Project Detail: Sweet Salt in Emptiness


Reportage and Documentary 2019




Aleksandra Bardas


Project Info

Sweet Salt in Emptiness

Environmental disaster in desert of Aral Sea.

The project “In the Desert of the Aral Sea” is dedicated to the ecological disaster of the Aral Sea whose dehydration has a great impact on the daily life and culture of the people in this region. The Aral Sea lies on the territory between Kazakhstan and the Autonomous Republic of Karakalpakstan which is a part of Uzbekistan.
As the European Radio Liberty has reported, a three-day storm which began on May 26, 2018 affected the Karakalpakstan and Khorezm regions of Uzbekistan. Salt from the dried-up parts of the Aral Sea covered farm fields and orchards with a white layer, destroying many agricultural crops not only in Muinak which is 100 km from the Aral Sea, but also in Nukus, the capital of Karakalpakstan, which is 300 km from the current area of the Aral Sea. The storm also led to the cancellation of flights at the airport of Urgench, created a danger on the roads and caused respiratory distress to many people. Its speed exceeded 72 km / h. Temirbek Bobo, 80 years old, told the Uzbek office of the Radio Liberty that he had encountered such a heavy storm for the first time in his life.“I had seen the wind bringing sand before, but it was the first time I saw salt raining down from the sky. This event can be called a disaster,” said Bobo who lives in the Takhiatash district of Karakalpakstan. “All day long one could see nothing, not even the sun, except for the salty rain." He added: “The nature has begun to avenge on us for what we have done with the Aral Sea.”
A representative of the Council of Ministers of Karakalpakstan, speaking anonymously, said that the Council had not received any instructions regarding the situation, but supposed that the regional Ministry of Agriculture might undertake some measures. However, no action followed. The RFE / RL Uzbek Office failed to contact the Ministry of Agriculture of Karakalpakstan for comments.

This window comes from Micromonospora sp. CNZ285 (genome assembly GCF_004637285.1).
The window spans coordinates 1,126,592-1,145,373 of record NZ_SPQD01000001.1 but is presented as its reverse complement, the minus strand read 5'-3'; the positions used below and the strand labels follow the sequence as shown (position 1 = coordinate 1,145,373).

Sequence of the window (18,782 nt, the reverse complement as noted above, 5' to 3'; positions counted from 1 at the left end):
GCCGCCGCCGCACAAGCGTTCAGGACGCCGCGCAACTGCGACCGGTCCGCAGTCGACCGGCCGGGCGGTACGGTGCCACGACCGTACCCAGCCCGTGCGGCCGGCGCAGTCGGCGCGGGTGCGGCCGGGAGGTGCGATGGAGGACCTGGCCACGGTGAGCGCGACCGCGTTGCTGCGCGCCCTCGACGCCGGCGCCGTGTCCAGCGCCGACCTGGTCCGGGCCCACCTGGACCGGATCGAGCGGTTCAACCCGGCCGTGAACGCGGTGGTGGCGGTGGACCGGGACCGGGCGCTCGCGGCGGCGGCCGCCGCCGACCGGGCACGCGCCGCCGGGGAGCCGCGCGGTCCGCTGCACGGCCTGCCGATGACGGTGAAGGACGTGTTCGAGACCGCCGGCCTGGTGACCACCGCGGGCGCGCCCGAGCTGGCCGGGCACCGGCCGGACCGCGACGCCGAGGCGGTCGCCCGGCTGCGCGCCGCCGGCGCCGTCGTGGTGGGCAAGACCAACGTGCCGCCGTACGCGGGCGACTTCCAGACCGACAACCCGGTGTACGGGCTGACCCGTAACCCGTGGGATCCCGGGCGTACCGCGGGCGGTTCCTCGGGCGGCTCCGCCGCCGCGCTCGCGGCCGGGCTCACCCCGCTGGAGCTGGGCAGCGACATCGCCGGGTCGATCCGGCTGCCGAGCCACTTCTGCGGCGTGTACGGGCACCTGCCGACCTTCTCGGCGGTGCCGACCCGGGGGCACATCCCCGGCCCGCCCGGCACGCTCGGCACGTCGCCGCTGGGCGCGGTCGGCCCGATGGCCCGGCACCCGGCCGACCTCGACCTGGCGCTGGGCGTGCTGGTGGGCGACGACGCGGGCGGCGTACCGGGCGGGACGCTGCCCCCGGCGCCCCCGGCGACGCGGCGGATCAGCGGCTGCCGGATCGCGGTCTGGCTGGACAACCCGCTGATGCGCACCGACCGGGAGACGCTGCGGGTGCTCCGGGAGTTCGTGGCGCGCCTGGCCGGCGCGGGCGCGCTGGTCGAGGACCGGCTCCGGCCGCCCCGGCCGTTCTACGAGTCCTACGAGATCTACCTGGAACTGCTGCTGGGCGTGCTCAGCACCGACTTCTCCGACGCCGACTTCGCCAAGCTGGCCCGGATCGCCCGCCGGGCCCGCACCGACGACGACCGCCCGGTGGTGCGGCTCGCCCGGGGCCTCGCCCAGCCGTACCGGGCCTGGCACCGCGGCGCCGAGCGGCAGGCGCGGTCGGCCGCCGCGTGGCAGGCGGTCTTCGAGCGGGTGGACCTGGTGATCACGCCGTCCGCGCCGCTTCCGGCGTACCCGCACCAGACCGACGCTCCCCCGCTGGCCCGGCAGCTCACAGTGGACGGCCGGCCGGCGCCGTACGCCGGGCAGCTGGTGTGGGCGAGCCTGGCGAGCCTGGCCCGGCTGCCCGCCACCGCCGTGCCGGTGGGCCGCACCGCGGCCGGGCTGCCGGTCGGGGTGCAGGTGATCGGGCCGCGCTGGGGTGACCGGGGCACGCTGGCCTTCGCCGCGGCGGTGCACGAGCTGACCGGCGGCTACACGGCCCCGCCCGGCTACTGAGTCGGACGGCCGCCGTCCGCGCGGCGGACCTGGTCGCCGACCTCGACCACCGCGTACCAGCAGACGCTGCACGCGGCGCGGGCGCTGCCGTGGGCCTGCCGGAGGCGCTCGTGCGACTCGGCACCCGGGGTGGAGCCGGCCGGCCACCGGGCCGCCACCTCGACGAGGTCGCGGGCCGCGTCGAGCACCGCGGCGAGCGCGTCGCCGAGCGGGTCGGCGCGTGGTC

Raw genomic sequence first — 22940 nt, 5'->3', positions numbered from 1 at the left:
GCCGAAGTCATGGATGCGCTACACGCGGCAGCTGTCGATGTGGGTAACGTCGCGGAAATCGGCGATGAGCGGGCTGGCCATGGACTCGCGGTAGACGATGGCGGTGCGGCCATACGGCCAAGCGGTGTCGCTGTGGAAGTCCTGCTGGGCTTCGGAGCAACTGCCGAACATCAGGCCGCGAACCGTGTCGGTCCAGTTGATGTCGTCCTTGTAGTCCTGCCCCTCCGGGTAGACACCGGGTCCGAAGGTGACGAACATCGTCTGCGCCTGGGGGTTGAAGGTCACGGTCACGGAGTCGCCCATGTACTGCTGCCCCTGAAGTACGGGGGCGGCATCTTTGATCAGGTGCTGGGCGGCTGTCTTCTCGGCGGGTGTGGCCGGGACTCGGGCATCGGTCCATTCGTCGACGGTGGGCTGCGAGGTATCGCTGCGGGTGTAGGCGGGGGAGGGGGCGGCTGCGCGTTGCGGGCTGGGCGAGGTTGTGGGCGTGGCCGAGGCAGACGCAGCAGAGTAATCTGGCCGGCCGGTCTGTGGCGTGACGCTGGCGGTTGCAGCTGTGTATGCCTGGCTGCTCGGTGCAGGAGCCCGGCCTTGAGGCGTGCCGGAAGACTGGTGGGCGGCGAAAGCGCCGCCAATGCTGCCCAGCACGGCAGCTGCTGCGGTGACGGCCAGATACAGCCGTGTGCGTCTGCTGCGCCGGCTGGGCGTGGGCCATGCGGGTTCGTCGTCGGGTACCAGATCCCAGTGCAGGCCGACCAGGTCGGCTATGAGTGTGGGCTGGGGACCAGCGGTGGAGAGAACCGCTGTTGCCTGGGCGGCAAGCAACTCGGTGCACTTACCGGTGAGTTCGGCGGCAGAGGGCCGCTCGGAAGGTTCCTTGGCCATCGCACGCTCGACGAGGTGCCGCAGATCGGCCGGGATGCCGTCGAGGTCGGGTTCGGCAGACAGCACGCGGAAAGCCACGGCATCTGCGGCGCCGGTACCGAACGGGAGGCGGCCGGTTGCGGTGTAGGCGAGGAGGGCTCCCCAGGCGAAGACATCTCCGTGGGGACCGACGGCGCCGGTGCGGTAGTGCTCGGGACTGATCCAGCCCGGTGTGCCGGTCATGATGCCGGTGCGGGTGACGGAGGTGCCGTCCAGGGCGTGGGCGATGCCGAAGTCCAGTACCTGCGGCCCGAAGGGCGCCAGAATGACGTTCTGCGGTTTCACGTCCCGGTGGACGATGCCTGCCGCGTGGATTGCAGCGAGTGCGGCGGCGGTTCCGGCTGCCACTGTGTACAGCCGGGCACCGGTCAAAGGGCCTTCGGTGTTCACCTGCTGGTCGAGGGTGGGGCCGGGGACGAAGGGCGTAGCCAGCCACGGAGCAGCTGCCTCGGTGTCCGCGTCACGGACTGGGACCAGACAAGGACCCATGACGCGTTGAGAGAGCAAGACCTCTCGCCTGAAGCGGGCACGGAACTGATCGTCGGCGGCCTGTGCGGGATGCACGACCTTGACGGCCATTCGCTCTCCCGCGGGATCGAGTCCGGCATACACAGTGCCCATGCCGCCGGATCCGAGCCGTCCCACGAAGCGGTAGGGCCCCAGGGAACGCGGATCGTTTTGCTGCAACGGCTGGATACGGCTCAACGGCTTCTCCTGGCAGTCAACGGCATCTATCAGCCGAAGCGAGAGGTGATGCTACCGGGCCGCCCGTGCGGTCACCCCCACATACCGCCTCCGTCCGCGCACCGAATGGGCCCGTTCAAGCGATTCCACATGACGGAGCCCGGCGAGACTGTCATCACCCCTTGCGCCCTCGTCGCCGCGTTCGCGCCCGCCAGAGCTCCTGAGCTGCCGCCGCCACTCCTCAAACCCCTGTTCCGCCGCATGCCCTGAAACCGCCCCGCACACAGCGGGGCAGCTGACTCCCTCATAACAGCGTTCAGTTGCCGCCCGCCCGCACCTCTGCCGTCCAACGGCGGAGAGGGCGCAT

In Soviet times, all republics were to fulfill the economic plan. Uzbekistan had to grow cotton in huge quantities. Water of the Amu-Darya and Syr-Darya, the rivers which flow into the Aral Sea, was used to irrigate the fields. Less and less water reached the Aral Sea. Its dehydratation began which caused other problems. Drying out in the desert turned over by 100 degrees, drinking water ran out. All fish factories were closed. If in 1960 fishing catch amounted to 40,000 tons, in the mid-80s it decreased to only 2 tons. Local fisheries simply ceased to exist, more than 60,000 jobs were lost. The most common fish in this area was the black sea flounder, adapted to habitation in salt water in the 1970s and therefore introduced there. But in 2003 it disappeared from the Aral Sea. Many fishermen found themselves without work. People were forced to leave their homes and look for a new residence in order to find a job and feed their families. Today there is not a single species of fish in the sea, only Artemy plankton. Pesticides used for irrigation of fields got into the groundwater.
Since the 1970s the number of gastrointestinal diseases has increased dramatically. Typhoid, paratyphoid, hepatitis and multidrug-resistant tuberculosis spread as well (Doctors without borders). Infant mortality rate equals to 24,1 cases per 1,000 infants during the first year of life (WTO). Low quality of breast milk contributes to this.
Back in the day the Aral Sea coast used to enjoy roaring surfs and listen to shrill calls of seagulls. Sitting on the shore, one could watch ships coming and going. Then people did not know that they would make a vital error. Today the coastline has moved away for hundreds kilometers, having turned the seabed into the salty desert of Aralkum, strewn with white shells reminding of the gone sea. This story is not only about disappearance of the Aral Sea, but also about people whose lives, continuously depleted, are being tested every day.
Waste, sandy, depleted soil is a metaphor. It reflects the state of human soul of the entire population of the region who have lost not only their culture, but also the source of life, water. Salt reminds us of insufferable pain and repentance. All what is left looking at these vast spaces, is the memories and hope that the new generation will be able to change something for the better. I invite you to walk with me along the Aral Sea bed to feel the atmosphere of emptiness, salt in the air and sufferings of nature.